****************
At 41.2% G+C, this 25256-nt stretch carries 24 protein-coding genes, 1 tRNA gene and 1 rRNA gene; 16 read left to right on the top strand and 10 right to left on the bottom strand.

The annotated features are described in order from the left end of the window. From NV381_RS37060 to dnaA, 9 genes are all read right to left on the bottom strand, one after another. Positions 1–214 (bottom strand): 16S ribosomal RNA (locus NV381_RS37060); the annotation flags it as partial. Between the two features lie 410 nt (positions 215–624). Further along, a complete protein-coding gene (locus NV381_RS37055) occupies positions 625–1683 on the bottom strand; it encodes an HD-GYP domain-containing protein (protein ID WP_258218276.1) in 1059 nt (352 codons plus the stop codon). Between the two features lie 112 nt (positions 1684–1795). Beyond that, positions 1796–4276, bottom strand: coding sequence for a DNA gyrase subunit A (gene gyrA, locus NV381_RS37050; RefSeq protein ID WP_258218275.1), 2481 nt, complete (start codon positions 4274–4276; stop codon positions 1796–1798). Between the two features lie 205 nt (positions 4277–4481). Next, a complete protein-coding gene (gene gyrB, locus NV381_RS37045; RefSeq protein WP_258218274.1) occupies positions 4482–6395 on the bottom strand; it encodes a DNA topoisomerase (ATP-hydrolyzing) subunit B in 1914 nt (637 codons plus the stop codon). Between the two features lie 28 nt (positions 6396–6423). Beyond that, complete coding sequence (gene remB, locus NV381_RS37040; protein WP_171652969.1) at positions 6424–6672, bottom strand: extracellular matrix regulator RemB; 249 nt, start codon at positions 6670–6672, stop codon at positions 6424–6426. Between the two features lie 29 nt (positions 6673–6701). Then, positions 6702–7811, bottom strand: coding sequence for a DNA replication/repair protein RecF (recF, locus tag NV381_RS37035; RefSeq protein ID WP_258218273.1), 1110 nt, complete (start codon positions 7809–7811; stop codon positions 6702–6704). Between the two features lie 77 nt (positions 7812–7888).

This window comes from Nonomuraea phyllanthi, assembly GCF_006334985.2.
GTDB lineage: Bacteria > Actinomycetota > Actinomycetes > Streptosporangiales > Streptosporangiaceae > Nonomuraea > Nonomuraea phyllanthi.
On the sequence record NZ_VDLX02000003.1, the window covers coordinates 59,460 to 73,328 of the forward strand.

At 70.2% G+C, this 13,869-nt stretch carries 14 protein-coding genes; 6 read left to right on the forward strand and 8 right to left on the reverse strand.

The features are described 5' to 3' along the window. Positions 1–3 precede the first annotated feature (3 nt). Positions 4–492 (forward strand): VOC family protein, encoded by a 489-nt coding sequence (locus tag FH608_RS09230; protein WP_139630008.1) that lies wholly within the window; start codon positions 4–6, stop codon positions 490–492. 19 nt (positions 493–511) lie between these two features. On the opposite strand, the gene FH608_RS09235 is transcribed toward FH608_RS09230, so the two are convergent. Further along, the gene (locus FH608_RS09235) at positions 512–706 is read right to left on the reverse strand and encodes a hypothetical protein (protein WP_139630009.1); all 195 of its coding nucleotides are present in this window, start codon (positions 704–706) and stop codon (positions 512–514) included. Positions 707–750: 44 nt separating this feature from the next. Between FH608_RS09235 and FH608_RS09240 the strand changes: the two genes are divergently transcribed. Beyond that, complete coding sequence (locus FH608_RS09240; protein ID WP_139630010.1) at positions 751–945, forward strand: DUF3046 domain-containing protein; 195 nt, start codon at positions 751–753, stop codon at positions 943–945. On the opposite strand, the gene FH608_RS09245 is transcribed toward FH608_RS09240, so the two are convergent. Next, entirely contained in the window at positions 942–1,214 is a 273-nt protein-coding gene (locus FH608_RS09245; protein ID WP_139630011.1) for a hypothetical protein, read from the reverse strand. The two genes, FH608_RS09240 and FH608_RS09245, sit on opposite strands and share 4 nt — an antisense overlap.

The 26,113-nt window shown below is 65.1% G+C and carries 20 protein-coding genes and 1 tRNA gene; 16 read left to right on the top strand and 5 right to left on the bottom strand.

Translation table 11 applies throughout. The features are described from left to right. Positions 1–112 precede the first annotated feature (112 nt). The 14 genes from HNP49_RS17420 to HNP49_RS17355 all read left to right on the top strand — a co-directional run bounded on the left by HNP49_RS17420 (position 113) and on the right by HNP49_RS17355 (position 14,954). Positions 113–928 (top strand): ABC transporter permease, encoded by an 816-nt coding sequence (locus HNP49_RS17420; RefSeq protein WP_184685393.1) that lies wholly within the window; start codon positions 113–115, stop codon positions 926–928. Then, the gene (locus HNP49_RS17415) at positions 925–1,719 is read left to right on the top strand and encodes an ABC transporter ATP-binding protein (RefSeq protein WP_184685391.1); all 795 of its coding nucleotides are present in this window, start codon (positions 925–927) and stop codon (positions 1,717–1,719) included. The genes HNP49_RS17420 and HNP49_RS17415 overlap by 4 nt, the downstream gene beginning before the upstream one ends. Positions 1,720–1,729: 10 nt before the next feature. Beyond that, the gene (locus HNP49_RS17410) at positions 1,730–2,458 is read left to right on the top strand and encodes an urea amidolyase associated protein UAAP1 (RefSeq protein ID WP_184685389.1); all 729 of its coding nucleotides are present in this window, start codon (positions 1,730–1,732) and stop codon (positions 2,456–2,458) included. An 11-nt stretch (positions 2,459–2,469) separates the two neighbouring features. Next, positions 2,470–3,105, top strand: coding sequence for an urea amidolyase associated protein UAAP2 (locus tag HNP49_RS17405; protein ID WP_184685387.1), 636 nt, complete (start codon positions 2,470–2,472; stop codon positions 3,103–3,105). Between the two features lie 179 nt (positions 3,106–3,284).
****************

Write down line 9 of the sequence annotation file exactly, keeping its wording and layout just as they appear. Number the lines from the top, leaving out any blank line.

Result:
Translation table 11 applies throughout. The features are described from left to right. Positions 1–112 precede the first annotated feature (112 nt). The 14 genes from HNP49_RS17420 to HNP49_RS17355 all read left to right on the top strand — a co-directional run bounded on the left by HNP49_RS17420 (position 113) and on the right by HNP49_RS17355 (position 14,954). Positions 113–928 (top strand): ABC transporter permease, encoded by an 816-nt coding sequence (locus HNP49_RS17420; RefSeq protein WP_184685393.1) that lies wholly within the window; start codon positions 113–115, stop codon positions 926–928. Then, the gene (locus HNP49_RS17415) at positions 925–1,719 is read left to right on the top strand and encodes an ABC transporter ATP-binding protein (RefSeq protein WP_184685391.1); all 795 of its coding nucleotides are present in this window, start codon (positions 925–927) and stop codon (positions 1,717–1,719) included. The genes HNP49_RS17420 and HNP49_RS17415 overlap by 4 nt, the downstream gene beginning before the upstream one ends. Positions 1,720–1,729: 10 nt before the next feature. Beyond that, the gene (locus HNP49_RS17410) at positions 1,730–2,458 is read left to right on the top strand and encodes an urea amidolyase associated protein UAAP1 (RefSeq protein ID WP_184685389.1); all 729 of its coding nucleotides are present in this window, start codon (positions 1,730–1,732) and stop codon (positions 2,456–2,458) included. An 11-nt stretch (positions 2,459–2,469) separates the two neighbouring features. Next, positions 2,470–3,105, top strand: coding sequence for an urea amidolyase associated protein UAAP2 (locus tag HNP49_RS17405; protein ID WP_184685387.1), 636 nt, complete (start codon positions 2,470–2,472; stop codon positions 3,103–3,105). Between the two features lie 179 nt (positions 3,106–3,284).